In Service to Love

Love is the spirit of this church, and service its law.
This is our great covenant:
to dwell together in peace, to seek the truth in love, and to help one another.

— Blake Covenant of 1894

Ours is an engaged religion.  Whether we’re cooperating in one another’s faith development, supporting our own members struggling with adversity or working with our community partners to address social needs, Unitarian Universalists are engaged with the lives and the world around them.

Such engagement does indeed take many different forms.  Each of us, for instance, is a steward of our own community, accepting the responsibility to take care of something we do not own.  Membership represents a commitment to not only support our congregation financially, but to also help realize our shared vision of “spiritual diversity and individual growth through lifelong religious education and service to the wider community”.  Every time we teach a class or participate in a discussion group, every time we take a meal to a member recovering from surgery, every time we volunteer at St. Paul’s or the Living Interfaith Network, we help bring that vision alive.

While engagement and stewardship are characteristics of any self-organizing group of freely associating individuals with a vision for themselves and their world, a Unitarian Universalist congregation is not simply another community group working on social or environmental issues.  The overriding characteristic for UUs is that, while we foster community and address issues, we do so in service to love.

That is why we emphasize covenant, the promises we make to ourselves and to each other about how we intend to behave within beloved community.  Love isn’t easy, whether we’re talking about amorous devotion or beneficent compassion.  Covenant brings us back to our best selves, providing a framework for those times when love is proving more challenging that we’d like, and service to one another and the wider world provides a mechanism for cultivating and re-cultivating that love.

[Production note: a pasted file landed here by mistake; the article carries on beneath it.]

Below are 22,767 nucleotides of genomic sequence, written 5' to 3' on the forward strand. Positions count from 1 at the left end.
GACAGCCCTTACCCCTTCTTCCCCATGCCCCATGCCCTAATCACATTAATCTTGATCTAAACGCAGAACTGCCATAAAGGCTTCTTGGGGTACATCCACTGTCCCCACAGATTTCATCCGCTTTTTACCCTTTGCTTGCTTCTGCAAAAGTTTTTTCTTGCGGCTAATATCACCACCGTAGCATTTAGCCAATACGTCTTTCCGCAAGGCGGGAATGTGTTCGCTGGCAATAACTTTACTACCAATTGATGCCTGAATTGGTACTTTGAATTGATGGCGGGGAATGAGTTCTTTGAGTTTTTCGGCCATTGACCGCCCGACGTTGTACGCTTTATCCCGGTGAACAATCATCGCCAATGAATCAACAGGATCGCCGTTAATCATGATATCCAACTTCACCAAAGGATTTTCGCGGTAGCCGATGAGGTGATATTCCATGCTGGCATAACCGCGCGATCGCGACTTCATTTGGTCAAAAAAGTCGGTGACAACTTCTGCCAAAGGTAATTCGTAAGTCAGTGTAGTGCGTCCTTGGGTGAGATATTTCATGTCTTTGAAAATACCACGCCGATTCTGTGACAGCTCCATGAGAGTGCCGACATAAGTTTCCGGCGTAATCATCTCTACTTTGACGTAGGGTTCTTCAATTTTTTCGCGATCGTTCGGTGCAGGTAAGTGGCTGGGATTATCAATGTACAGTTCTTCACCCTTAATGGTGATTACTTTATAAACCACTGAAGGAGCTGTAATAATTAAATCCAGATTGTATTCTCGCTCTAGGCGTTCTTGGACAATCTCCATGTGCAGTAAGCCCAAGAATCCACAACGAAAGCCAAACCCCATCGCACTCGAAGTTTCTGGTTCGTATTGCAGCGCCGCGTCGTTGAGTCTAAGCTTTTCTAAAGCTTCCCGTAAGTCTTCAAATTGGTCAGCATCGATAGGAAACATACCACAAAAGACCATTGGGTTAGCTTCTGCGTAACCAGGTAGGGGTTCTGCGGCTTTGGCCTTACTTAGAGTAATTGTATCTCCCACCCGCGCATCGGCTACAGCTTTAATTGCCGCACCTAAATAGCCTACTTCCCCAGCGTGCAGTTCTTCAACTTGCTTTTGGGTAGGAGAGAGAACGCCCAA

It’s tempting, when first confronted with an issue of injustice, to remain at a certain level of theory and abstraction.  There are certainly no shortage of causes that might impel us to write a letter to the newspaper editor or to a political representative, to educate ourselves on the issues or try to convince others of their importance, even to join a demonstration or a protest.  And those are all valuable activities that are essential to changing systems and structures of oppression.  Also essential — and, in my experience, a powerful source of motivation and resilience — is direct engagement with and service to oppressed communities and those who suffer injustice.

After all, no newspaper article or television report will teach you about poverty or hunger or homelessness like volunteering at a food bank or a shelter.  Nothing will build another’s self-esteem like helping a disadvantaged child to read or meeting a homeless person’s eyes with a genuine smile — nor warm your heart and grow your soul, too.  And nothing dismantles privilege like entering in humility what would otherwise be a relationship governed by relative power, deferring to the wisdom of the oppressed and remaining accountable to those whom society renders powerless.

Rather than denying the world and ourselves, Unitarian Universalism calls us to boldly engage with them, seeking ways of being that strive for peace and justice, and living into the beloved community that fully embraces the humanity of every human being and the preciousness of life on Earth.  If love, in the words of James Vila Blake, “is the spirit of this church and service its law”, how are you answering the call of our living tradition?

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2 Comments »

  1. […] are you answering that call?  How are you moved to help grow the Beloved Community that offers life abundant to everyone?  And how is our Fellowship changing your life?  I look […]

  2. […] a non-dogmatic faith tradition that speaks up for the rights of religious minorities and encourages the covenanted social practice of love.  For it is our calling and our privilege to serve as a guiding beloved community to veterans, to […]

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